KENDRICK LAMAR - TO PIMP A BUTTERFLY
The very first song I ever heard by Kendrick Lamar was Hol' Up, from his debut album, Section 80. Ever since then, I've been hooked. Not since the early days of Lupe Fiasco has a rapper grabbed my attention in the way that Lamar has, and he shows no signs of stopping. To Pimp a Butterfly is his third album, and since he doesn't like to do easy, he gave us something far chewier to sink our teeth into. There's just no way to get everything out of this album in one listen, and he knows that as he continues to think outloud, becoming the unofficial anthem for young activists across America. What I most enjoyed about this album in particular is just how different it sounds from his previous endeavours, showing us that he's willing to experiment with new sounds, and sonically speaking, this album is solid from start to finish.
KAMASI WASHINGTON - THE EPIC
What happens when you throw a jazz genius in a room with a 32 member orchestra and 20 vocalists? You get Kamasi Washington's three-disc, three hour long epic that's appropriately called, The Epic. It's an album grounded entirely in the groove, even as the tunes become sweepingly spacey. There's not a whole lot to say about this album other than the fact that you absolutely NEED to listen to it.
Tame Impala - Currents
With Currents, Tame Impala has taken their signature psychedlic-rock sound in a brand new direction. There's this unexpected beauty and tenderness to this while thing, from the crisp, hip-hop accenting on the drums to the full-bodied bass and vivd synths. It's not the sit-up and listen kind of record that you've come to expect from the band, but with the new electro-pop sounds, it's just as accomplished as their previous efforts. It's always refreshing to see artists and bands explore new sounds and directions, while maintaining the very essence that makes them who they are, and Currents is no exception.
BADBADNOTGOOD / GHOSTFACE KILLAH - SOUR SOUL
The prospect of hearing a Wu-Tang veteran, Ghostface Killah, rap over moody live-band jazz sounded too good to be true. And for the most part, it is. Throughout this album with the Toronto jazz-funk trio, BADBADNOTGOOD, Ghostface Killah is consistently outshone by the guest vocalists, who bring to the table strong writing. That, however, doesn't take away from the strength of this album, but rather, the strength of Ghostface himself. Old Habits die hard with Ghostface it seems, as he's still pandering to Marvel geeks with tracks like Ray Gun, but at this point, you pretty much know what you're getting when it comes to Killah. Still, Sour Soul is an impressive album, and one that I kept coming back to throughout the year.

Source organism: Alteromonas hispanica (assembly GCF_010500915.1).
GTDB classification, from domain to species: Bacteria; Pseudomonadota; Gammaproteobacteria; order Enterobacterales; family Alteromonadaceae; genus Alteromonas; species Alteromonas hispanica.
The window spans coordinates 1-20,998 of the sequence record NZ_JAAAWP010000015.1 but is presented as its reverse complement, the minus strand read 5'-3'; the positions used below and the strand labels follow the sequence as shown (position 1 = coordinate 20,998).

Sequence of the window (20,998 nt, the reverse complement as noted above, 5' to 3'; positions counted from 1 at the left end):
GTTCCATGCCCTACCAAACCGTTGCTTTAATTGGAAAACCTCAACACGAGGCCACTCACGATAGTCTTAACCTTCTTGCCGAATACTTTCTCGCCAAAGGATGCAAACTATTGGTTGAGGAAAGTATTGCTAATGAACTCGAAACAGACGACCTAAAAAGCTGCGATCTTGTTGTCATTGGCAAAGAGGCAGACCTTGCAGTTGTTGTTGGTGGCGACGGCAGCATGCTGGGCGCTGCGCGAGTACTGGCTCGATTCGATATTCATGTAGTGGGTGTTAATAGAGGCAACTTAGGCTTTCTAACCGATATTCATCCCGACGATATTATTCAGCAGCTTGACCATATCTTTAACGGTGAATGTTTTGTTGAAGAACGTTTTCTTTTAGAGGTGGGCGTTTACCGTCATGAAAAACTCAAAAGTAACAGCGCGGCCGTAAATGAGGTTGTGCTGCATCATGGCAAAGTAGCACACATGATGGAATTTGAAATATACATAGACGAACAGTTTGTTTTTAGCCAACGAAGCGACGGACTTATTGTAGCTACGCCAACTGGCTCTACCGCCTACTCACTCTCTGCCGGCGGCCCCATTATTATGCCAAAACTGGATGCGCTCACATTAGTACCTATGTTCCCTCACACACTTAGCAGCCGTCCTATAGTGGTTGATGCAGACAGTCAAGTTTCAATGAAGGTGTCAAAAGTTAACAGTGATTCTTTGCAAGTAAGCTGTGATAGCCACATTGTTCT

NEON INDIAN - VEGA INTL. Night School
As with every Neon Indian album, VEGA INTL. Night School can feel chaotic, effusive, and overwhelming at times. However, much like the bright lights of the city that provided much of the inspiration for this album, it's equal parts dazzling as well. VEGA is Palomo's idealistic version of NYC, presented as a sort of audio film narrative. It's his riff on the idea of a night school - stay up past midnight and you'll see how the city unfolds before you, and how human nature really works. It's a beautiful album, reminding me of the Bladerunner score. VEGA INTL. Night School goes down like a reimagined debut album, and that's entirely because it introduces a newly carefree, natueae focused Neon Indian.
BONUS: TAYLOR SWIFT - 1989
Okay, yes, 1989 is technically a 2014 release that came out 14 months ago. Even then, throughout 2015, Taylor Swift's first real non-country pop album was absolutely inescapable in 2015. The album has had three singles released so far in 2015, with a fourth slated to come out on December 31st. And not for nothing, 1989 is an incredibly catchy album. Almost every single song is an earworm that will burrow it's way deep inside your head, refusing to get out.